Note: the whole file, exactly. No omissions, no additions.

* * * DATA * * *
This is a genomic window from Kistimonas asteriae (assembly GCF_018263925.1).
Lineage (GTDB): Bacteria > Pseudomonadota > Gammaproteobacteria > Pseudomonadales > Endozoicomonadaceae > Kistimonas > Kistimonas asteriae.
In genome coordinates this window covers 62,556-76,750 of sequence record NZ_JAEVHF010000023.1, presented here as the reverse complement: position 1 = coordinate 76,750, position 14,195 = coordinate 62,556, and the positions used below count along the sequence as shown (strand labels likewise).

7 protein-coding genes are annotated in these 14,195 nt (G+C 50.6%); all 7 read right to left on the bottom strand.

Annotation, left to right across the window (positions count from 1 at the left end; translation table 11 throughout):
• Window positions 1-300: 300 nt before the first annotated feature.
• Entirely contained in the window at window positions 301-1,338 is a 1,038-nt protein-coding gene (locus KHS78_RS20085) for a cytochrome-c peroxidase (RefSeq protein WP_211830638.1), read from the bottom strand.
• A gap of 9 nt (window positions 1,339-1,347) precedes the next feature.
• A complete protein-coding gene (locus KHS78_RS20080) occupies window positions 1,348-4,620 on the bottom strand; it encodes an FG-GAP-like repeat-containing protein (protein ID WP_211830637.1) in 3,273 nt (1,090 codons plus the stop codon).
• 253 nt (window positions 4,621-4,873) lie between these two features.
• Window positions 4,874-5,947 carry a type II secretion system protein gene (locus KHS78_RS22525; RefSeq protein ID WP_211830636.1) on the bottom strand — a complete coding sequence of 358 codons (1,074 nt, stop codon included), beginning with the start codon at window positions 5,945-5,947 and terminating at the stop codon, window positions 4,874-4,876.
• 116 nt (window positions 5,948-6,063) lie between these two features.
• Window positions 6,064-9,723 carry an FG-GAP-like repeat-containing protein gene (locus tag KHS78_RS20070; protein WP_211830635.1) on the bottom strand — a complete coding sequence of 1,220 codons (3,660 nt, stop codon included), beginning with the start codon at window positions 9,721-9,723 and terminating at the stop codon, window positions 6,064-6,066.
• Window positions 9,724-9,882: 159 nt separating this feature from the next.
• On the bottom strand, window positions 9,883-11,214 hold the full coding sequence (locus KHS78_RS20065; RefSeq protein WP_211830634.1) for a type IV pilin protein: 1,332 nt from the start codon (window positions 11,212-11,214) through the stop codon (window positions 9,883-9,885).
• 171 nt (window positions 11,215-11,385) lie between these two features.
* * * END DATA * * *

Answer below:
This is a genomic window from Kistimonas asteriae (assembly GCF_018263925.1).
Lineage (GTDB): Bacteria > Pseudomonadota > Gammaproteobacteria > Pseudomonadales > Endozoicomonadaceae > Kistimonas > Kistimonas asteriae.
In genome coordinates this window covers 62,556-76,750 of sequence record NZ_JAEVHF010000023.1, presented here as the reverse complement: position 1 = coordinate 76,750, position 14,195 = coordinate 62,556, and the positions used below count along the sequence as shown (strand labels likewise).

7 protein-coding genes are annotated in these 14,195 nt (G+C 50.6%); all 7 read right to left on the bottom strand.

Annotation, left to right across the window (positions count from 1 at the left end; translation table 11 throughout):
• Window positions 1-300: 300 nt before the first annotated feature.
• Entirely contained in the window at window positions 301-1,338 is a 1,038-nt protein-coding gene (locus KHS78_RS20085) for a cytochrome-c peroxidase (RefSeq protein WP_211830638.1), read from the bottom strand.
• A gap of 9 nt (window positions 1,339-1,347) precedes the next feature.
• A complete protein-coding gene (locus KHS78_RS20080) occupies window positions 1,348-4,620 on the bottom strand; it encodes an FG-GAP-like repeat-containing protein (protein ID WP_211830637.1) in 3,273 nt (1,090 codons plus the stop codon).
• 253 nt (window positions 4,621-4,873) lie between these two features.
• Window positions 4,874-5,947 carry a type II secretion system protein gene (locus KHS78_RS22525; RefSeq protein ID WP_211830636.1) on the bottom strand — a complete coding sequence of 358 codons (1,074 nt, stop codon included), beginning with the start codon at window positions 5,945-5,947 and terminating at the stop codon, window positions 4,874-4,876.
• 116 nt (window positions 5,948-6,063) lie between these two features.
• Window positions 6,064-9,723 carry an FG-GAP-like repeat-containing protein gene (locus tag KHS78_RS20070; protein WP_211830635.1) on the bottom strand — a complete coding sequence of 1,220 codons (3,660 nt, stop codon included), beginning with the start codon at window positions 9,721-9,723 and terminating at the stop codon, window positions 6,064-6,066.
• Window positions 9,724-9,882: 159 nt separating this feature from the next.
• On the bottom strand, window positions 9,883-11,214 hold the full coding sequence (locus KHS78_RS20065; RefSeq protein WP_211830634.1) for a type IV pilin protein: 1,332 nt from the start codon (window positions 11,212-11,214) through the stop codon (window positions 9,883-9,885).
• 171 nt (window positions 11,215-11,385) lie between these two features.